Thursday, June 20, 2013

Big Youth – The Chanting Dread Inna Fine Style (1982)

One of the most distinctive voices in roots reggae was that of iconoclastic deejay Big Youth. Before its deep submergence in Studio One material, Heartbeat Records drew on Big Youth for several of its first releases. Chanting Dread is the second, and like the others, it benefits from the participation of the cream of reggae musicians. The sometimes spare and always crucial rhythms are masterfully ridden by the vocal improviser.

This collection compiles singles recorded in the 1970s by Big Youth's Negusa Negast Records, but it was released at a time when his popularity had waned significantly in Jamaica. Thirty years later, it's great to step back into the "golden jubilee" of reggae.

Monday, June 17, 2013

José "Zeca" Afonso – Cantigas do Maio (1971)

Zeca Afonso continues as one of the most beloved Portuguese singers, decades after his death in 1987. During his long career, Zeca's music was the poetic expression of his revolutionary politics. Beginning his career as a fado singer, his music benefited from years living in both Angola and Mozambique, both Portuguese colonies at the time. Zeca's politics, already forged by involvement in both student and workers movements in Portugal, evolved with his observations of brutal colonial rule in Mozambique, as well as the incipient armed rebellion led by FRELIMO.

Cantigas do Maio is considered Zeca's best record, and it arguably is his most important. The B-side begins with "Grândola, Vila Morena," the song that became the anthem of the revolutionary movement to overthrow the fascist, Salizarian dictatorship that had ruled Portugal for decades. It also was used in April 1974 to coordinate the revolutionary military forces that overthrew the fascist government, in a practically bloodless coup popularly known as the Carnation Revolution: the song was broadcast on the national radio to signal the beginning of action.

While "Grândola, Vila Morena" is iconic, all of the songs on this album are powerful and memorable. Zeca's unique voice was perfectly suited for his activist role. It's a voice desperately needed now, in every language, to contend with pan-global repressive forces.
Enjoy! Then act.

Friday, June 14, 2013

Le Commandant Tchico - Full Steam Ahead! (1985)

Full Steam Ahead! describes my life pretty well at the moment, and this album from Tchico is one that fits the rhythm of activity that has kept me offline, most of the time. Straight-ahead soukous at the right time is the perfect music to get you off your butt and doing things. Dancing would be good, but that will have to wait for me.

I'm at a brief pause in what has been and will be an enormous undertaking to relocate after many years in Alaska. So over the next few days I hope to post a couple more choice albums-in-waiting. I'll also be reviewing the new, important album from Femi Kuti. I received it just days after seeing the fantastic performance Fela! in Seattle. Google "Fela on Broadway" and if the performance is within hundreds of miles, go see it: Brilliance. In the meanwhile, rock to this fine album that helped ignite the worldwide "world music" market in the mid-80s.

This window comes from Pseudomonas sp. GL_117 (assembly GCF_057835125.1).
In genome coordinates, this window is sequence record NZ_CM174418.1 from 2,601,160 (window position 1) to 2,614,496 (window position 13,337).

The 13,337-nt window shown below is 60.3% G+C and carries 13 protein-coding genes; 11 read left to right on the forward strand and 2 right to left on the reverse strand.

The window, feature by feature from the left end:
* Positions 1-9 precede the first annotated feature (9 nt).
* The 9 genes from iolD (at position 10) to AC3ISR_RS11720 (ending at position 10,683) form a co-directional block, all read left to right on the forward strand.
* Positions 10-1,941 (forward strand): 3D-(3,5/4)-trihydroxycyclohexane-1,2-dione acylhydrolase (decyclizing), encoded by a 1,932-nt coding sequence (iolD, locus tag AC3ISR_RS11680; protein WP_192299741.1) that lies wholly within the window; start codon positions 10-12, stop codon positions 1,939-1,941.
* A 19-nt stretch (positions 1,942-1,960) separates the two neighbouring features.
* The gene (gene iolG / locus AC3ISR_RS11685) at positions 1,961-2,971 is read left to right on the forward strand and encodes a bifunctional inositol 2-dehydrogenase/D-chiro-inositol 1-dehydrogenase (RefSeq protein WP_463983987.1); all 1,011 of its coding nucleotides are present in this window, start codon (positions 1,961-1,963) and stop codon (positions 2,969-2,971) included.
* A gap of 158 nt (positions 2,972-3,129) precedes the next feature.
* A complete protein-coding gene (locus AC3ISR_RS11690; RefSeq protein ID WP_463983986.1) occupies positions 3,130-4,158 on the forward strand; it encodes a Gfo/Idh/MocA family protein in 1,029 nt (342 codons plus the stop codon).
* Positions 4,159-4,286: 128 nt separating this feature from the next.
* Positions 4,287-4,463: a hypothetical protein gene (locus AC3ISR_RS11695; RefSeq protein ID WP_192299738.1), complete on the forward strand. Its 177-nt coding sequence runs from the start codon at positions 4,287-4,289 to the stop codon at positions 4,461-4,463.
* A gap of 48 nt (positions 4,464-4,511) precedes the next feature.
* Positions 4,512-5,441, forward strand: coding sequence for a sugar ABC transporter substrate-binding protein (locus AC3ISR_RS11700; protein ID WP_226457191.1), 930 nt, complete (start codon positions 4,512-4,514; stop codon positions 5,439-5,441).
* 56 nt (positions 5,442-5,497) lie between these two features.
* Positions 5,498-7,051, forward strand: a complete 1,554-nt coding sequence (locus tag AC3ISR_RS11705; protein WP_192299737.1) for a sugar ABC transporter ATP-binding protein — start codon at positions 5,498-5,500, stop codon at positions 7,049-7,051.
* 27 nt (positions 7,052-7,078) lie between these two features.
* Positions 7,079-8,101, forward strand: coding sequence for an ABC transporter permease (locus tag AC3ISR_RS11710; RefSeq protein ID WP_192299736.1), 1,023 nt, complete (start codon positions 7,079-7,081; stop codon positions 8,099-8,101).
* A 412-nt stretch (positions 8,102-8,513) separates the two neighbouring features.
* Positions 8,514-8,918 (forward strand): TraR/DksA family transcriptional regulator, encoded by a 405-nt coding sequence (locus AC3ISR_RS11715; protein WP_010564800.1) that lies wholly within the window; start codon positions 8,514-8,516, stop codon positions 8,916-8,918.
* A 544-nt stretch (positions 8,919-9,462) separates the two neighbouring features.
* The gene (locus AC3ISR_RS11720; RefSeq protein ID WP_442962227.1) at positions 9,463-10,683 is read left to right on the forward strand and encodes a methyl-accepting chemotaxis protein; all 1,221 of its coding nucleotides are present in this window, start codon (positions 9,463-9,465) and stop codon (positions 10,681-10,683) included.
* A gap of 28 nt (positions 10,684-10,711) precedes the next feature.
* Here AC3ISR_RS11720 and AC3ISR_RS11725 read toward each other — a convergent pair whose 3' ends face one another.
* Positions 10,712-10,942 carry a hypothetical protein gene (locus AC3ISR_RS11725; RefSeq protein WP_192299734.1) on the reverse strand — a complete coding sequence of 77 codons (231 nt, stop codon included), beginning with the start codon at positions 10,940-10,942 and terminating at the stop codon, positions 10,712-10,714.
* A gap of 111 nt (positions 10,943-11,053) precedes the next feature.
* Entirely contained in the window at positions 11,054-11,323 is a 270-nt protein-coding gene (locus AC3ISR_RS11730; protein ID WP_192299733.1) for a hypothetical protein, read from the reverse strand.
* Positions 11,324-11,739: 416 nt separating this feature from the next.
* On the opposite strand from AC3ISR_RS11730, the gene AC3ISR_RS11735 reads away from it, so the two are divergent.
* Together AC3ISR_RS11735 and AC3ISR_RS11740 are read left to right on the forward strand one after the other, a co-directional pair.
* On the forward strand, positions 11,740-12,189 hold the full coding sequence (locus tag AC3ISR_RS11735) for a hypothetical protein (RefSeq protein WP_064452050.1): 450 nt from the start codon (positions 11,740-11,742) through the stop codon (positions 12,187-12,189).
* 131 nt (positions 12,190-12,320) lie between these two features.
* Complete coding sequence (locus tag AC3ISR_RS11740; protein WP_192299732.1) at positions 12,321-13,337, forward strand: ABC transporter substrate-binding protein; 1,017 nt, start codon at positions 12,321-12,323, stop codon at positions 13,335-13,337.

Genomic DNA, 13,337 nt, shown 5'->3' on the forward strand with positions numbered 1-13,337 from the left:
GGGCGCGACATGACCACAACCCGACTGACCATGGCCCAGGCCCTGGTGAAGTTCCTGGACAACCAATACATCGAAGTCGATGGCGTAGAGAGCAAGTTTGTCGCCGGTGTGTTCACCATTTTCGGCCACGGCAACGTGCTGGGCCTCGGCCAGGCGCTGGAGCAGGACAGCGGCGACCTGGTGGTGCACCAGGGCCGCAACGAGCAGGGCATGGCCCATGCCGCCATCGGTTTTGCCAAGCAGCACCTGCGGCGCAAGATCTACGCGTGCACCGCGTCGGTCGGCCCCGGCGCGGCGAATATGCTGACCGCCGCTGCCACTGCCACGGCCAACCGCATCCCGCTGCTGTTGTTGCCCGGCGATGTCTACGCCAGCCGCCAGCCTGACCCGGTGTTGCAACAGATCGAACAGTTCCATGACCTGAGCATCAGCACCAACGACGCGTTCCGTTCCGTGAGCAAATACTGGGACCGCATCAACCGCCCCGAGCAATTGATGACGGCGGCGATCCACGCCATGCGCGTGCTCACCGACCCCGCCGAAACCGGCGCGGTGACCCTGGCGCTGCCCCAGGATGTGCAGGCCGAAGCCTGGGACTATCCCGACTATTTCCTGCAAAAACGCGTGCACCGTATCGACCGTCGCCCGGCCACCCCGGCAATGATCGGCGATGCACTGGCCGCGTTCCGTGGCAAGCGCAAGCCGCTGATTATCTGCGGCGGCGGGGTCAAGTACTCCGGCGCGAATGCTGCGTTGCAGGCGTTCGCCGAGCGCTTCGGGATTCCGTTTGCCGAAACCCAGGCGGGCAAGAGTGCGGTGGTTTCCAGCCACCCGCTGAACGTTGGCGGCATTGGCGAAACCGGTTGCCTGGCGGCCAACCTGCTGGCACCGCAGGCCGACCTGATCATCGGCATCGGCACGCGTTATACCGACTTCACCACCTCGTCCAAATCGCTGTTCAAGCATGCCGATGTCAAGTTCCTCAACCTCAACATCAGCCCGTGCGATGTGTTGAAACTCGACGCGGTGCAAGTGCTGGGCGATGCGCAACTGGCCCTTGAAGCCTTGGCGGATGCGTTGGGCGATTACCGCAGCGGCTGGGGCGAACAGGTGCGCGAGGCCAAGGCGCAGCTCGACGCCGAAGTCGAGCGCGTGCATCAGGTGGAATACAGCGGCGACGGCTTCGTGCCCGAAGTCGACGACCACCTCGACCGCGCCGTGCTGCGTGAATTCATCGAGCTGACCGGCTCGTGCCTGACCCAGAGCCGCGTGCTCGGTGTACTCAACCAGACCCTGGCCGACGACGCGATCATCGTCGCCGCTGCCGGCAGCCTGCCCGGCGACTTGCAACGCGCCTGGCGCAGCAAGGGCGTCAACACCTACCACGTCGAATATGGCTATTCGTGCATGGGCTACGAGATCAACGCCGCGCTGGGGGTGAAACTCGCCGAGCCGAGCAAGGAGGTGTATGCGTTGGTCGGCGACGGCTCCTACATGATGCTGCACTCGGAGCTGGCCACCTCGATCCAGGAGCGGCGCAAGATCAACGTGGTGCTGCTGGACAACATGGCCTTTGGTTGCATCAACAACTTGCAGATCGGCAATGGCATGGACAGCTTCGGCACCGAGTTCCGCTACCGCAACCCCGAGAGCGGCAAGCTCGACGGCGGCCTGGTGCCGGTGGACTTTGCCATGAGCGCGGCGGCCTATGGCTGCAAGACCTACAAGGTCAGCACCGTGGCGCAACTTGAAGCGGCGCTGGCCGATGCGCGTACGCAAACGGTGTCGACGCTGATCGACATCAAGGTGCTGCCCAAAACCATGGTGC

Wednesday, May 1, 2013

Review: Orchestra Super Mazembe – Mazembe @45RPM Vol. 1

My knowledge and appreciation of African music has been tremendously enriched over the past few years by comrades in the blogosphere who tirelessly search for elusive treasures that appeared only on 45 rpm singles. Singles were much more affordable for consumers than albums, in Africa as elsewhere, and they also were a way for a band to quickly record and release hot new songs to waiting fans. Some really great music only appeared on 45s, and much of that has disappeared.

As rich and valuable a reservoir for lost, important music as the dispersed internet library is, it is a great pleasure when a passionate music expert collects a bunch of pristine sound and publishes it. Doug Paterson has had a fruitful relationship with Stern's for years, having produced many wonderful albums including one I reviewed on this site nearly three years ago, as well as last year's Vijana Jazz release here. This new Orchestra Super Mazembe release is, in a word, spectacular. Check this first track:




One of the premiere Congolese bands operating in Kenya during the '70s and '80s, Super Mazembe was immensely popular. A dozen years ago Earthworks issued a compilation called Giants of East Africa, which remarkably is still in print and available. Continued access to that recording reflects continuing demand; it's easily explained: There is something quite magical about how Congolese rumba evolved in Kenya, and also in Tanzania, to include new nuances. Guitars influenced by benga and other Kenyan styles, different rhythms: there is a certain lightness to this rumba that makes it extremely infectious.

The nine songs (over 77.5 minutes) collected on this album come from 45s recorded in the late '70s and the early '80s; as the liner notes describe, each song has a four-part structure allowing for revving up the dance rhythms, and for various solos. These tracks, which originally spanned the A and B sides of a 45, are happily spliced together, allowing the majesty of each composition to flow freely. I have no trouble recommending this release wholeheartedly; in fact, I have been playing it frequently since it graced my mailbox.

You can find inferior digital copies available at the usual music download stores, iTunes and Amazon, but actual CDs, with all the important liner notes, are available in Europe or from Europe. Not, to date, in the U$A. I also noticed that there is a Volume 2 on the way. I can't wait!!

Friday, April 26, 2013

Comrade Chinx – Ngorimba (1988)